GOOD

Canada’s Prime Minister Justin Trudeau Nails Question On Quantum Computing

Canada’s prime minister couldn’t wait to geek out.

Nice try, Canadian press. During a recent question and answer session at a media event, a reporter found out that Canadian Prime Minister Justin Trudeau was ready for just about any question, including the future of often hard to translate computing technology. “I was going to ask you a question about quantum computing…” the reporter began in a snarky precursor to his “serious” question about Canada’s involvement in the fight against ISIS. However, Trudeau momentarily sidestepped the terrorism question and went head first into a brief and surprisingly accessible explanation of what quantum computing is.

Trudeau began by saying, “Very simply, normal computers work by — ” before being cut off by audience laughter and cheers at his seemingly cheeky response. But it wasn’t just a wink and a nod. “No, no, don’t interrupt me,” Trudeau insisted with a smile, before continuing.


“What quantum states allow for is for much more complex information to be encoded into a single bit. A regular computer bit is either a 1 or a 0. A quantum state can be much more complex than that because as we know, things can be both particle and wave at the same time. And uncertainty around quantum states allows us to encode more information into a much smaller computer. So, that’s what is exciting about quantum computing.”

And at that point the crowd, including a panel of scientists, broke into cheers and applause. The video quickly went viral, already having been watched more than 7 million times.

No one, including Trudeau, is trying to argue that he’s a scientist. And there’s a cynical take floating around that because Tradeau encouraged reporters to ask him about quantum computing that the whole thing was little more than propaganda to gin up publicity for the event. But when held in contrast with other world leaders who struggle to convey even a basic understanding of the science behind policies they support or oppose, “staged” for not, it was refreshing to see a politician who at least took the time to understand the basic fundamentals of what they were talking about.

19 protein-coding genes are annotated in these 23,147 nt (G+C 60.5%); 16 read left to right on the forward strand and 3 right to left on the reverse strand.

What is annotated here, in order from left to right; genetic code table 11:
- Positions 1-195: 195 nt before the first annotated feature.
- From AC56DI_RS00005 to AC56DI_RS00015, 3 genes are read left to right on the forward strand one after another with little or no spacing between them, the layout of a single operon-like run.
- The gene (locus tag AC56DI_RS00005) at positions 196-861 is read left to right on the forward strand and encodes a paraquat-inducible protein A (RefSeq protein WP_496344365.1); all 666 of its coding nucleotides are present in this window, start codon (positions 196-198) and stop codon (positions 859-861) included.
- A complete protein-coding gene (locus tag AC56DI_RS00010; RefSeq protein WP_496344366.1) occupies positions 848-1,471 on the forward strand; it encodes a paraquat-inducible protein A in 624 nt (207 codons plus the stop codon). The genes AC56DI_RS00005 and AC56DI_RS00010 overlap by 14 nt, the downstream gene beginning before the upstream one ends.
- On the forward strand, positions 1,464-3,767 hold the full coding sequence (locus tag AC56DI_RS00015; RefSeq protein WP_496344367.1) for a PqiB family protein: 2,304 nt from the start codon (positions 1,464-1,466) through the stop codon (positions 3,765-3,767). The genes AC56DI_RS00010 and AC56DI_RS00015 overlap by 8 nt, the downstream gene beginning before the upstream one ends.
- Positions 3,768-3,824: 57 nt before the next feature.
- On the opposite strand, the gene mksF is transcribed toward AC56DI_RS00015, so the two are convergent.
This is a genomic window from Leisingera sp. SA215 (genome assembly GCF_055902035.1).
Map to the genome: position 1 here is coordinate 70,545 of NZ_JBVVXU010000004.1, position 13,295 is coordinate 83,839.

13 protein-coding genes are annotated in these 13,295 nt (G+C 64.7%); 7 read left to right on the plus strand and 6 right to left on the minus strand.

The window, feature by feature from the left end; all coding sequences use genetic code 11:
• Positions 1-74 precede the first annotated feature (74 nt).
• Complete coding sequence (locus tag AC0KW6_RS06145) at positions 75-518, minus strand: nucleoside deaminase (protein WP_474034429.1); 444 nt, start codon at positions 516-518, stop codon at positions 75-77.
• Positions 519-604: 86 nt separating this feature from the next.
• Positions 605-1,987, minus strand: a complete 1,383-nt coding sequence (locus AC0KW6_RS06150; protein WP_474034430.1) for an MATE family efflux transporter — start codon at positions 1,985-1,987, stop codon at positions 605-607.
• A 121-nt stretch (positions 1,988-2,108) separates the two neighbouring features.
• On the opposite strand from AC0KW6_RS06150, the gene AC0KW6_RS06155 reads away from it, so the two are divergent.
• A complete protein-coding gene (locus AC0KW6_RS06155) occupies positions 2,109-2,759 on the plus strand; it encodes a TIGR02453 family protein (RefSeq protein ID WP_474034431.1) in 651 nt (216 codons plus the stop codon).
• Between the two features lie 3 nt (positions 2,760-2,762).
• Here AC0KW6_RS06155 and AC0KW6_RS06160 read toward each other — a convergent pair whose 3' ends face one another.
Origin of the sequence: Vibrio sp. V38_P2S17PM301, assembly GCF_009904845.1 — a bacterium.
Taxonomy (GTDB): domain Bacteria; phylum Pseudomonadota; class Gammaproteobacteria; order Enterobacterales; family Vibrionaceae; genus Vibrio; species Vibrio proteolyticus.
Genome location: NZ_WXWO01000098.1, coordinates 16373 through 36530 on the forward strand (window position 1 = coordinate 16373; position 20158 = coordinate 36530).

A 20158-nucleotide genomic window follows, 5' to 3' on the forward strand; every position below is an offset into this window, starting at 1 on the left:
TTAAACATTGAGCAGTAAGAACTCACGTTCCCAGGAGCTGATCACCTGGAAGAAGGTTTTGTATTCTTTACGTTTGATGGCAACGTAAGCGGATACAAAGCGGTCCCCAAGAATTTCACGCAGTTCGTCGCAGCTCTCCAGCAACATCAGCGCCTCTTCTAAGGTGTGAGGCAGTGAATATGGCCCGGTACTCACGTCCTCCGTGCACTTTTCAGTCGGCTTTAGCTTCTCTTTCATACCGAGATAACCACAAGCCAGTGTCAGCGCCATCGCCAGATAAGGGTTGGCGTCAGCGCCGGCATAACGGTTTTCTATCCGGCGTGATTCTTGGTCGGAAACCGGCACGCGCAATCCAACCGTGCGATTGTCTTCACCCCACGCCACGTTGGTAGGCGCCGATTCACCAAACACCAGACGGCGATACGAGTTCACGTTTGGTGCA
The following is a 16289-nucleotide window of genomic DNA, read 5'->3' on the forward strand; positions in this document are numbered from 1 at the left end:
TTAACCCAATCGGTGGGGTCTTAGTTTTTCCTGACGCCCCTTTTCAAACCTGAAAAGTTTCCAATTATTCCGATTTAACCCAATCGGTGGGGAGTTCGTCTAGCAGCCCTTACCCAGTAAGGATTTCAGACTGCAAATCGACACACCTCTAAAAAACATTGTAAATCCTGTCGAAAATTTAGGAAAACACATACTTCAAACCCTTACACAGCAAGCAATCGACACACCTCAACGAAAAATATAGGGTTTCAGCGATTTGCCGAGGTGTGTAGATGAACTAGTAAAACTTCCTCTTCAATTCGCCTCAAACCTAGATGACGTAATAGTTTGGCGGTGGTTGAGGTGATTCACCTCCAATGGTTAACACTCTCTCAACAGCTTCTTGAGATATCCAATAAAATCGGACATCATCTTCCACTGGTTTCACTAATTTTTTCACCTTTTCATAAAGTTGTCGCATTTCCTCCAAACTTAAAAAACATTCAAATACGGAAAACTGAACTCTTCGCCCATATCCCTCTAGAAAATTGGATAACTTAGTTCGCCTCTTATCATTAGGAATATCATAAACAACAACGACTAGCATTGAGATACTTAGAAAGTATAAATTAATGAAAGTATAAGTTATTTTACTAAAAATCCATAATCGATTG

There was also some muscle behind the otherwise funny and informative exchange: Trudeau was using the moment to announce $50 million in funding for a new physics think tank.

Articles
via David Leavitt / Twitter

Anyone who has ever worked in retail knows that the worst thing about the job, right after the pay, are the unreasonable cheapskates who "want to talk to your manager" to get some money off an item.

They think that throwing a tantrum will save them a few bucks and don't care if they completely embarrass themselves in the process. Sometimes that involves belittling the poor employee who's just trying to get through their day with an ounce of dignity.

Twitter is rallying around a gal named Tori who works at a Target in Massachusetts after she was tweet-shamed by irate chapekate, journalist, and Twitter troll, David Leavitt.

Keep Reading
Business

Childbirth is the number one reason American women visit the hospital, and it ain't cheap. In fact, it's getting more and more expensive. A new study published in Health Affairs found that the cost of having a baby with employer-sponsored health insurance increased by almost 50% in the past seven years.

The study evaluated "trends in cost-sharing for maternity care for women with employer-based health insurance plans, before and after the Affordable Care Act," which was signed into law in 2010. The study looked at over 657,061 women enrolled in large employer-sponsored health insurance plans who delivered babies between 2008 and 2015, as these plans tend to cover more than plans purchased by small businesses or individuals.

Keep Reading
Health

A meteorite crashed into Earth nearly 800,000 years ago. The meteor was 1.2 miles wide, and the impact was so big, it covered 10% of the planet with debris. However, scientists haven't been able to find the impact site for over a century. That is, until now. A study published in the Proceedings of the National Academy of Sciences journal believes the crash site has been located.

Tektites, which are essentially rocks that have been liquefied from the heat of the impact and then cooled to form glass, help scientists spot the original impact site of a meteor. Upon impact, melted material is thrown into the atmosphere, then falls back to the ground. Even if the original crater has disappeared due to erosion or is hidden by a shift in tectonic plates, tektites give the spot away. Tektites between 750,000 to 35.5 million years old have been found in every continent except Antarctica.

Keep Reading
The Planet